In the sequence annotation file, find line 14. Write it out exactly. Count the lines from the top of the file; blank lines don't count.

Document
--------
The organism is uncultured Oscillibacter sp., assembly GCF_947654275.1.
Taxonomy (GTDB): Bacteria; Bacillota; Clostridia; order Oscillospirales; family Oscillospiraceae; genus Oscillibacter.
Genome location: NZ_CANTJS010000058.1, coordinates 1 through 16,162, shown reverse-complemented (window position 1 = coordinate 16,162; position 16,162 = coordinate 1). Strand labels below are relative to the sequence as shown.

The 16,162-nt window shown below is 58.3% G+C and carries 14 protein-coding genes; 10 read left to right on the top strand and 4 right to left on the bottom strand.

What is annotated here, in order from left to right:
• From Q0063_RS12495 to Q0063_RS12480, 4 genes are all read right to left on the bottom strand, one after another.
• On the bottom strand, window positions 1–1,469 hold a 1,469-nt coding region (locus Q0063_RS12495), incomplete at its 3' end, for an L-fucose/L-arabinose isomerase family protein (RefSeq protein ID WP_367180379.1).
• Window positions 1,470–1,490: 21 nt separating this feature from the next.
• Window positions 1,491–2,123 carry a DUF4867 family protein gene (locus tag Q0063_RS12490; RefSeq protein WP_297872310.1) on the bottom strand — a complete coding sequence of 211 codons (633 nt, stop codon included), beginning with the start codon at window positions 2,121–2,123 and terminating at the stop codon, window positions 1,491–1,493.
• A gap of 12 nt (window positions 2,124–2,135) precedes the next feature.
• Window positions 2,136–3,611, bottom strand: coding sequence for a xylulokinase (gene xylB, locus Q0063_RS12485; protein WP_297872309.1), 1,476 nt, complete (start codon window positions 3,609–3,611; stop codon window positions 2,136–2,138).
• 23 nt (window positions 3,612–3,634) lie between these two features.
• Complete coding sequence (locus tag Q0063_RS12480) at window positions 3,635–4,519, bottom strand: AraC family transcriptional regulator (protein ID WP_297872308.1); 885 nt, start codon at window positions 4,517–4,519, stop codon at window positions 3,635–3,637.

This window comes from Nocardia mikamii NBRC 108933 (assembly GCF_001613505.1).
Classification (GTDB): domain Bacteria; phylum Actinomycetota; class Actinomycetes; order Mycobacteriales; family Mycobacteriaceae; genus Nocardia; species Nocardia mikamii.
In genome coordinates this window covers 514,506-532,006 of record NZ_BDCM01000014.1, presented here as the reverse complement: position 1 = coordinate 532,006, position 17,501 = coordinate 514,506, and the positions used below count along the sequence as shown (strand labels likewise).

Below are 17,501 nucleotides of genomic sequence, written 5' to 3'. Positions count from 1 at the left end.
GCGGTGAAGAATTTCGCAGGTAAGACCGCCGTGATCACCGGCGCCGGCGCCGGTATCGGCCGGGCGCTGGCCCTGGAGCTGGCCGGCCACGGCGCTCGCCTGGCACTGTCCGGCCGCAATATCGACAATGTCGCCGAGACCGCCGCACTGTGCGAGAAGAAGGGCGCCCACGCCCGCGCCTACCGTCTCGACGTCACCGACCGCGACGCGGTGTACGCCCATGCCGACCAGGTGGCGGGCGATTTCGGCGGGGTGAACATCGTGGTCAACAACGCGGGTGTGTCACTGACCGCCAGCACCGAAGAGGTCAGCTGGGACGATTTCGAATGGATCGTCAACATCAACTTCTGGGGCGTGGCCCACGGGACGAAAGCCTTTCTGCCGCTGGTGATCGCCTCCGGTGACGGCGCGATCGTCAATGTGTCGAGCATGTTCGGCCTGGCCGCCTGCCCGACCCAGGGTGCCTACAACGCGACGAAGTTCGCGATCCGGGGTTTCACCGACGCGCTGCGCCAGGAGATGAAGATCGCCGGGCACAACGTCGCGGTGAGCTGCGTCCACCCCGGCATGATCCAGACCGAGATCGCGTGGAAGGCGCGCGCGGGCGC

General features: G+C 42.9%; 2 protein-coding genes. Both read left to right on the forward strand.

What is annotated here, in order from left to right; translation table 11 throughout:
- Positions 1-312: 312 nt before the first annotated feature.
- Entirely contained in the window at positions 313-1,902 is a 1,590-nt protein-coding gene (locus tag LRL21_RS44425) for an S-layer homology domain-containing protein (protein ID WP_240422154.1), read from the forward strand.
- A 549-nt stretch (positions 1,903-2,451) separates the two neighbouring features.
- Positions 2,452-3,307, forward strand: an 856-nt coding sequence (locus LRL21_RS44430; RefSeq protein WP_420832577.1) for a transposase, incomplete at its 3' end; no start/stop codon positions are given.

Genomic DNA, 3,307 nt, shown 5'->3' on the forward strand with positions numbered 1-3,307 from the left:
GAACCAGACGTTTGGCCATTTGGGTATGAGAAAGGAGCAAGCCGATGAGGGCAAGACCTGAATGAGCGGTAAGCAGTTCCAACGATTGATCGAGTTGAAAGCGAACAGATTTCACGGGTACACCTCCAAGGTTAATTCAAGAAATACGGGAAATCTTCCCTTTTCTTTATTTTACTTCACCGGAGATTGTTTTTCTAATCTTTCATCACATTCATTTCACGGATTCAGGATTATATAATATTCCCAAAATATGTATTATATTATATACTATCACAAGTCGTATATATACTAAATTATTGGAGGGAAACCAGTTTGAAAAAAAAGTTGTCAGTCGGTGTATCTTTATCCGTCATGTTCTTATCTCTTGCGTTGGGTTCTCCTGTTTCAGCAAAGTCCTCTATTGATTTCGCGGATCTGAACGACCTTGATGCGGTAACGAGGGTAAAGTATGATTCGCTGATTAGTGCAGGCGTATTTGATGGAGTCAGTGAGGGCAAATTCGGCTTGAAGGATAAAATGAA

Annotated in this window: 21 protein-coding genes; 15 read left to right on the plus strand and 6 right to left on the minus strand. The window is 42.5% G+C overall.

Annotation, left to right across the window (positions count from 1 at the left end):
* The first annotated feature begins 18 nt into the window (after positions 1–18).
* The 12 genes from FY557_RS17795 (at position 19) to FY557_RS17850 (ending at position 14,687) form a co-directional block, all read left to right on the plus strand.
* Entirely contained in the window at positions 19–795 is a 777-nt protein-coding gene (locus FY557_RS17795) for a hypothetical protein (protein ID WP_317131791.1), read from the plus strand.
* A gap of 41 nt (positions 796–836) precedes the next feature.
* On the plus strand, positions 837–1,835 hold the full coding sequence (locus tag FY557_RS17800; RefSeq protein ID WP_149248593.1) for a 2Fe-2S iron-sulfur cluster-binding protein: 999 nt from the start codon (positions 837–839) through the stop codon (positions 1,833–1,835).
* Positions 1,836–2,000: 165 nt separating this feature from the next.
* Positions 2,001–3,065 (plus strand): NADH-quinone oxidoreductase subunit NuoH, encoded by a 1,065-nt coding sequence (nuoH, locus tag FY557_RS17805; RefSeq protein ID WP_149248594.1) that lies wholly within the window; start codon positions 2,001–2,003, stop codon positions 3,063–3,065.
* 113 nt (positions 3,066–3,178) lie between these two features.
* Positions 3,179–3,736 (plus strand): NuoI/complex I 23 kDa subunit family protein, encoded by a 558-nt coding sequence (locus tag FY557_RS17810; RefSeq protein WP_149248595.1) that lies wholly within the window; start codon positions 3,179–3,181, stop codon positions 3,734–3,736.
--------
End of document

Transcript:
This window comes from Nocardia mikamii NBRC 108933 (assembly GCF_001613505.1).